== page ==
10. Hi Lindsay, good luck with your experiment! I’m glad to see that you chose colour and not all black, white and grey like all the other capsule wardrobes on Instagram.

  11. Interested to see how this turns out! I just lost about 25 lbs which is great! But it means none is my clothes fit. I’ve never been one to buy clothes for myself (I wear mostly hand-me-downs from my fashionable younger sisters) but it looks like I’ll have to buy a few things. I’m trying to figure out what I can buy that will both be versatile and long lasting (physically and fashionably).

  12. What an excellent article Lindsay,looking forward to see how you go. I have made so many mistakes buying clothes and still having ‘nothing to wear’, any help in this department will be welcomed!

  13. I am looking forward to the results of this trial. :) Washing could be an issue for me as I am in the UK. As I read this article I realised that my husband wears the same 2 or 3 outfits constantly. I have to remind him to put things in the wash! :D

  14. This is SO interesting. I can’t wait to read your thoughts after all is said and done. We’re heading out of the country in a couple of days, and I have been struggling with the age old dilemma – what to bring and what to leave at home. This has me totally rethinking my packing.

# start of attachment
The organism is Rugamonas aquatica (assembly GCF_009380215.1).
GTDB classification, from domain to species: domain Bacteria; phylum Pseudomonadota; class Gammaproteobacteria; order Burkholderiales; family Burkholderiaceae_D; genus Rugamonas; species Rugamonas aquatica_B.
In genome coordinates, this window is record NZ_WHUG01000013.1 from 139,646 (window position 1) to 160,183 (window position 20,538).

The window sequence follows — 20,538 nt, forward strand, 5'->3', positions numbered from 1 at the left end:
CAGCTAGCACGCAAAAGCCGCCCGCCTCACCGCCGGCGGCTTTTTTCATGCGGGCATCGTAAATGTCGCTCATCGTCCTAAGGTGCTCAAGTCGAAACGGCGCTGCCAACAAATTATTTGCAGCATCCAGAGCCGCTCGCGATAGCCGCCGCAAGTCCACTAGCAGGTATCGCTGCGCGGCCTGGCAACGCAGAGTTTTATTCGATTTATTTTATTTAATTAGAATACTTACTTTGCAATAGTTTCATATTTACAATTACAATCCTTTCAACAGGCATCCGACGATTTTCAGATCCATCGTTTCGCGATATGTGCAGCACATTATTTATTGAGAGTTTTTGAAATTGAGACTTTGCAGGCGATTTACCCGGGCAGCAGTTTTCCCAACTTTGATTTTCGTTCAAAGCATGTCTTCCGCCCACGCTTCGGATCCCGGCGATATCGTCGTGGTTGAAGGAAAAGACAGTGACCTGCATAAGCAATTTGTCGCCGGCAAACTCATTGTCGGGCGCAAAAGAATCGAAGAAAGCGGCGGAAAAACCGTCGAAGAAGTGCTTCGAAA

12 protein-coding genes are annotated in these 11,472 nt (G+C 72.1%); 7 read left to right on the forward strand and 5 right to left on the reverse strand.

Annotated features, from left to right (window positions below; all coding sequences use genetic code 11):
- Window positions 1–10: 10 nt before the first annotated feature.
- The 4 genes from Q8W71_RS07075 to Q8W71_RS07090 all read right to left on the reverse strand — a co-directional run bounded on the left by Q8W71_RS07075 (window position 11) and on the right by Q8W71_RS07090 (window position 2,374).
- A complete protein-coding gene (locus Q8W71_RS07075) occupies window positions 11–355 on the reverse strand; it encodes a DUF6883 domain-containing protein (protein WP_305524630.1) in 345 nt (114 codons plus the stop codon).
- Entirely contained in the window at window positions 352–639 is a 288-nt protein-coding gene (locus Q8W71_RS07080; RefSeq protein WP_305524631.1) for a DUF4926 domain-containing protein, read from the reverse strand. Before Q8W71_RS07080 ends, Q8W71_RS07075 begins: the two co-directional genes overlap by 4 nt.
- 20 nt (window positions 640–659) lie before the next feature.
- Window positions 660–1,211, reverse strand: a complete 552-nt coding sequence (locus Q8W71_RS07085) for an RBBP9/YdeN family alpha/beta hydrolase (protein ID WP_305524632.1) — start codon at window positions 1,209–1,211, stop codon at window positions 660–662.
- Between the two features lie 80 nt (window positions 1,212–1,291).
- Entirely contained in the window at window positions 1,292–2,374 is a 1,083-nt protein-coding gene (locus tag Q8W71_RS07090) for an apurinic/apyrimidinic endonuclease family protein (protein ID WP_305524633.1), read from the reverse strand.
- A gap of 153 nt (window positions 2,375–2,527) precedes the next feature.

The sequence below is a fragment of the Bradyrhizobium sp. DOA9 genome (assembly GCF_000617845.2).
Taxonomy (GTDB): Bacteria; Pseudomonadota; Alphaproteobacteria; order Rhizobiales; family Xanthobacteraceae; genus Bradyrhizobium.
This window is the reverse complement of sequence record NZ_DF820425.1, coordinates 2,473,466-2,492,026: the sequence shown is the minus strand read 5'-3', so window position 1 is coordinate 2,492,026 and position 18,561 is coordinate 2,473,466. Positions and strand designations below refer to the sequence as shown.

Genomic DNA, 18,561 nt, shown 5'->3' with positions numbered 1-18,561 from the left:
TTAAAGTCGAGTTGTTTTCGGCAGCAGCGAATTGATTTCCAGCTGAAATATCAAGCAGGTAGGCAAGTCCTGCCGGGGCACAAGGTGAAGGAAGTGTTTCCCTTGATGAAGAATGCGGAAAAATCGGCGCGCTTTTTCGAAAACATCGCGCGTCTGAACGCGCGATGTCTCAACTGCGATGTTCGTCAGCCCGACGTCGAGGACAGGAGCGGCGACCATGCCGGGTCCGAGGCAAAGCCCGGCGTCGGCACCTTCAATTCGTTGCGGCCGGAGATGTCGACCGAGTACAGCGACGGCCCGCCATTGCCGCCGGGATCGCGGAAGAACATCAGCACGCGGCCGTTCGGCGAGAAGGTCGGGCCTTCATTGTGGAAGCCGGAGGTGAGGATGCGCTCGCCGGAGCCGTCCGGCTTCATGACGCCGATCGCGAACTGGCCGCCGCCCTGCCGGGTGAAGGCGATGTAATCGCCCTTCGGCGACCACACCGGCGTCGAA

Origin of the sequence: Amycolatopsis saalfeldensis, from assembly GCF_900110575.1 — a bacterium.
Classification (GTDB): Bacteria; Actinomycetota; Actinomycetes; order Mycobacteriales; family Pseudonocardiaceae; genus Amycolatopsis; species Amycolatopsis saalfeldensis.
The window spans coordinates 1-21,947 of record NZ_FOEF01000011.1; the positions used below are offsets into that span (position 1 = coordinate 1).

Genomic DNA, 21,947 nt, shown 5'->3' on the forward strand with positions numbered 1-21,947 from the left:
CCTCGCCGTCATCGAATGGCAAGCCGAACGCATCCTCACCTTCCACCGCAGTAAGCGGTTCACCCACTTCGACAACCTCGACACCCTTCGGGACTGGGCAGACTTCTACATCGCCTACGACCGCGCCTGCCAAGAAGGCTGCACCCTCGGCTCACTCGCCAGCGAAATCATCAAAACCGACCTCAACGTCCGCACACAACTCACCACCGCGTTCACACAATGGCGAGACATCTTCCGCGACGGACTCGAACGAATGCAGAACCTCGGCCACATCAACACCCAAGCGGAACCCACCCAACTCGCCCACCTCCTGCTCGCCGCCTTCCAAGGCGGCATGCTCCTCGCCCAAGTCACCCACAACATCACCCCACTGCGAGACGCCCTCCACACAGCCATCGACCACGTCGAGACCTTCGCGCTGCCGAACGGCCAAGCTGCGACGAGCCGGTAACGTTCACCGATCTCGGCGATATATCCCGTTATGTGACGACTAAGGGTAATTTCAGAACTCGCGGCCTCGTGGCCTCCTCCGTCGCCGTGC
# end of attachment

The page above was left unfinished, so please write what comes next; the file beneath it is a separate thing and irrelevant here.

15. I read this post a while back and thought I’d be interested to count up my clothes and see what I’ve actually got. Not including underwear, it’s 40 items which is less than I expected. An unbalanced wardrobe though – over half is tops and shirts, some of which have never fitted!
    I’m now going to try your trick with the scarf tied round the rail to see what I actually wear :-)

  16. I had a major declutter when I finished working six years ago. I still find ( embarrassingly so!) that I have more clothes than I will ever need and am gradually taking them to second hand shops. My life is more relaxed now and so is my approach to dressing. I am currently half way through my “buy nothing new” year …. it’s been an amazing transformation! I just “make do” with what I have and I feel so much better for reducing my consumerism and waste. It has also freed up time that I used to spend shopping …. it’s been very liberating. I am so concerned about our use of resources and the inequalities between people ( and animals) on our planet. Thankfully in my social circle this concern , and action, is spreading!!

  17. This challenge seems very good. For a long time, I’ve bought partly fair trade or organic clothes, or clothes made from other sustainable materials like bamboo, and more recently, I’ve bought more charity shop clothes, and I’ve decluttered regularly, but serious, drastic decluttering of my clothing is a new, inspiring challenge, which I intend to think about. I’m quite new to going towards zero waste, and enjoying learning.

Share your thoughts!